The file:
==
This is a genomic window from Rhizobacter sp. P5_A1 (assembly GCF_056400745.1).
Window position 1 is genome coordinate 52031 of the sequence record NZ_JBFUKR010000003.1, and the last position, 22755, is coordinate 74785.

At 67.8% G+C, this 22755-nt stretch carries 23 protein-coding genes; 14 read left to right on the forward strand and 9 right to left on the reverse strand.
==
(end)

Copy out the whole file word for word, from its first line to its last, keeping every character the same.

This is a genomic window from Rhizobacter sp. P5_A1 (assembly GCF_056400745.1).
Window position 1 is genome coordinate 52031 of the sequence record NZ_JBFUKR010000003.1, and the last position, 22755, is coordinate 74785.

At 67.8% G+C, this 22755-nt stretch carries 23 protein-coding genes; 14 read left to right on the forward strand and 9 right to left on the reverse strand.